"We have a fully functioning mobility system with lots of amazing exploration ahead," said lead rover driver Matt Heverly in the press release.
The newest Mars rover landed on the red planet 16 days ago, after the well-documented “Seven Minutes of Terror,” getting the rover to the Martian rover safely without any direct control from NASA operators. Its exploration of Mars will involve testing environmental conditions for the possibility of sustaining microbial life.
"Curiosity is a much more complex vehicle than earlier Mars rovers. The testing and characterization activities during the initial weeks of the mission lay important groundwork for operating our precious national resource with appropriate care," said Curiosity Project Manager Pete Theisinger of JPL. "Sixteen days in, we are making excellent progress."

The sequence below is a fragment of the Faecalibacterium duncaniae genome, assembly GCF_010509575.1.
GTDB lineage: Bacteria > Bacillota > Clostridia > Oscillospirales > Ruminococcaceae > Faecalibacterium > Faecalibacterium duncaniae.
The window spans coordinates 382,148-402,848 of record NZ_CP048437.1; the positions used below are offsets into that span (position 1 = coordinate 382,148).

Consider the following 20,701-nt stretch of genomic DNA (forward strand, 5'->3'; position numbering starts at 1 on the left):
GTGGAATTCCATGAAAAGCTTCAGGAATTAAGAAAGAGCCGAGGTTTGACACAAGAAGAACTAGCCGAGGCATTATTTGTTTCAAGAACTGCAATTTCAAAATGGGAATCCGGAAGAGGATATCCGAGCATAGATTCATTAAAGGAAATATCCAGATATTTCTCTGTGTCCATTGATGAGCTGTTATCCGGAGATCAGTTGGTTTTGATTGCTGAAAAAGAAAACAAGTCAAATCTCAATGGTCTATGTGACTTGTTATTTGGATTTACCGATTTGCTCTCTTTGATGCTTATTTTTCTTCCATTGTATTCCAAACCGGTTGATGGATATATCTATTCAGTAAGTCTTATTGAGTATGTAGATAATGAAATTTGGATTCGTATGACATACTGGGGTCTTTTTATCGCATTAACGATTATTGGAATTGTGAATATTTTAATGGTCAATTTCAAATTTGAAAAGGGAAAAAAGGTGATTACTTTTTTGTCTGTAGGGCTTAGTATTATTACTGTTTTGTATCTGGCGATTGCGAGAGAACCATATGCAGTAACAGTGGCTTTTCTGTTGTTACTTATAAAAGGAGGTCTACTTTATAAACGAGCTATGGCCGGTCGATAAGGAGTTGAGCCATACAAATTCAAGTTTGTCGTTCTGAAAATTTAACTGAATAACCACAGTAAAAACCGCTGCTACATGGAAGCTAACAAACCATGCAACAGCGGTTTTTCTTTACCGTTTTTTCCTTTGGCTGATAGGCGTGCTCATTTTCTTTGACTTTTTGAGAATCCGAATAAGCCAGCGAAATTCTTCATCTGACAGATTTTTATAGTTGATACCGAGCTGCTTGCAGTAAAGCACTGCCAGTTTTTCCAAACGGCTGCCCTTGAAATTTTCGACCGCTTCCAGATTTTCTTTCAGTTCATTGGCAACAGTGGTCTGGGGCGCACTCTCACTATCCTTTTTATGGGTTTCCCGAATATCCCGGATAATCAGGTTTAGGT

Also marked among NASA’s announcements is the name of Curiosity’s landing site on Mars, “Bradbury Landing,” after notable science-fiction writer Ray Bradbury, who died earlier this year at the age of 92 and would have celebrated his birthday on the announcement date. Bradbury wrote many novels and short stories set in Mars such as “The Martian Chronicles” and “Dark They Were, and Golden Eyed.”
"Many of us and millions of other readers were inspired in our lives by stories Ray Bradbury wrote to dream of the possibility of life on Mars," said Michael Meyer, a NASA program scientist for Curiosity.
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